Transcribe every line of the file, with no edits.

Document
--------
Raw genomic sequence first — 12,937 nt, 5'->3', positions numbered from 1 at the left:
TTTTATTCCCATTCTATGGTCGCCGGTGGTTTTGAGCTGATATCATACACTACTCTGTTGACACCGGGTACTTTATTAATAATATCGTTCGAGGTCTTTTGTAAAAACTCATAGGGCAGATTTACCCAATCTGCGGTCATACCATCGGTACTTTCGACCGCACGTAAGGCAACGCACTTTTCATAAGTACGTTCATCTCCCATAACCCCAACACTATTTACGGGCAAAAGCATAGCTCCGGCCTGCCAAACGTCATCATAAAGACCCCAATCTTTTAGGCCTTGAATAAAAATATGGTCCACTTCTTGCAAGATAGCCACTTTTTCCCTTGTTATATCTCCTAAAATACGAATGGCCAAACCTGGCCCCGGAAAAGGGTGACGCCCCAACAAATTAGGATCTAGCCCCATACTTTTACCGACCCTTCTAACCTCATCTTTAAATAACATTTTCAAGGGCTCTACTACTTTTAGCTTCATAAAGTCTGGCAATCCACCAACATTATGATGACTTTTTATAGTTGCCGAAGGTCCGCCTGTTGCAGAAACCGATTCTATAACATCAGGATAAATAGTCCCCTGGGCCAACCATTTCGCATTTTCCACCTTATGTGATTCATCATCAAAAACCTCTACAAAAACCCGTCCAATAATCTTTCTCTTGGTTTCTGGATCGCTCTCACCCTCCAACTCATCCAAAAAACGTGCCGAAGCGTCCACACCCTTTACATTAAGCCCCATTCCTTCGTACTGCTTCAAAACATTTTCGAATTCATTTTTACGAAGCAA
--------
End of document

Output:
Raw genomic sequence first — 12,937 nt, 5'->3', positions numbered from 1 at the left:
TTTTATTCCCATTCTATGGTCGCCGGTGGTTTTGAGCTGATATCATACACTACTCTGTTGACACCGGGTACTTTATTAATAATATCGTTCGAGGTCTTTTGTAAAAACTCATAGGGCAGATTTACCCAATCTGCGGTCATACCATCGGTACTTTCGACCGCACGTAAGGCAACGCACTTTTCATAAGTACGTTCATCTCCCATAACCCCAACACTATTTACGGGCAAAAGCATAGCTCCGGCCTGCCAAACGTCATCATAAAGACCCCAATCTTTTAGGCCTTGAATAAAAATATGGTCCACTTCTTGCAAGATAGCCACTTTTTCCCTTGTTATATCTCCTAAAATACGAATGGCCAAACCTGGCCCCGGAAAAGGGTGACGCCCCAACAAATTAGGATCTAGCCCCATACTTTTACCGACCCTTCTAACCTCATCTTTAAATAACATTTTCAAGGGCTCTACTACTTTTAGCTTCATAAAGTCTGGCAATCCACCAACATTATGATGACTTTTTATAGTTGCCGAAGGTCCGCCTGTTGCAGAAACCGATTCTATAACATCAGGATAAATAGTCCCCTGGGCCAACCATTTCGCATTTTCCACCTTATGTGATTCATCATCAAAAACCTCTACAAAAACCCGTCCAATAATCTTTCTCTTGGTTTCTGGATCGCTCTCACCCTCCAACTCATCCAAAAAACGTGCCGAAGCGTCCACACCCTTTACATTAAGCCCCATTCCTTCGTACTGCTTCAAAACATTTTCGAATTCATTTTTACGAAGCAA